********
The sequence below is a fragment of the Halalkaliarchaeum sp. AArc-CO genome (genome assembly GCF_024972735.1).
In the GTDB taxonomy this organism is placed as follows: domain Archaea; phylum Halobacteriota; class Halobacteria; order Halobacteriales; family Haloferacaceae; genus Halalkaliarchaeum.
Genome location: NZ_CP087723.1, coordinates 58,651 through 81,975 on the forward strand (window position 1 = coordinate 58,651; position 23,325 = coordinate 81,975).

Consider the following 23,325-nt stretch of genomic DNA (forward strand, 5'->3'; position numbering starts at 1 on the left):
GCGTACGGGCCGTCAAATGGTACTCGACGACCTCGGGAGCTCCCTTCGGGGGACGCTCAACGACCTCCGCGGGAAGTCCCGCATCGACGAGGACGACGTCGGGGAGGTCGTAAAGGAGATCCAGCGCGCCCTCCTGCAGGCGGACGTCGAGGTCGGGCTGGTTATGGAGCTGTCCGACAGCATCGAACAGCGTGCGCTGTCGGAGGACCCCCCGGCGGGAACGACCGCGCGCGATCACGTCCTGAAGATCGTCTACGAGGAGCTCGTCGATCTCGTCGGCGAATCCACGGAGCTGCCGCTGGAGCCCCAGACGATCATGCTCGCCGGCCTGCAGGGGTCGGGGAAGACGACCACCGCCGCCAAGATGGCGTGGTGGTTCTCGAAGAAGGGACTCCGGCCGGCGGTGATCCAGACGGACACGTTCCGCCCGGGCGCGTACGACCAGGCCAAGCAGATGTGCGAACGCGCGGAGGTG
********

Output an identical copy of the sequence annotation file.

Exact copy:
The sequence below is a fragment of the Halalkaliarchaeum sp. AArc-CO genome (genome assembly GCF_024972735.1).
In the GTDB taxonomy this organism is placed as follows: domain Archaea; phylum Halobacteriota; class Halobacteria; order Halobacteriales; family Haloferacaceae; genus Halalkaliarchaeum.
Genome location: NZ_CP087723.1, coordinates 58,651 through 81,975 on the forward strand (window position 1 = coordinate 58,651; position 23,325 = coordinate 81,975).

Consider the following 23,325-nt stretch of genomic DNA (forward strand, 5'->3'; position numbering starts at 1 on the left):
GCGTACGGGCCGTCAAATGGTACTCGACGACCTCGGGAGCTCCCTTCGGGGGACGCTCAACGACCTCCGCGGGAAGTCCCGCATCGACGAGGACGACGTCGGGGAGGTCGTAAAGGAGATCCAGCGCGCCCTCCTGCAGGCGGACGTCGAGGTCGGGCTGGTTATGGAGCTGTCCGACAGCATCGAACAGCGTGCGCTGTCGGAGGACCCCCCGGCGGGAACGACCGCGCGCGATCACGTCCTGAAGATCGTCTACGAGGAGCTCGTCGATCTCGTCGGCGAATCCACGGAGCTGCCGCTGGAGCCCCAGACGATCATGCTCGCCGGCCTGCAGGGGTCGGGGAAGACGACCACCGCCGCCAAGATGGCGTGGTGGTTCTCGAAGAAGGGACTCCGGCCGGCGGTGATCCAGACGGACACGTTCCGCCCGGGCGCGTACGACCAGGCCAAGCAGATGTGCGAACGCGCGGAGGTG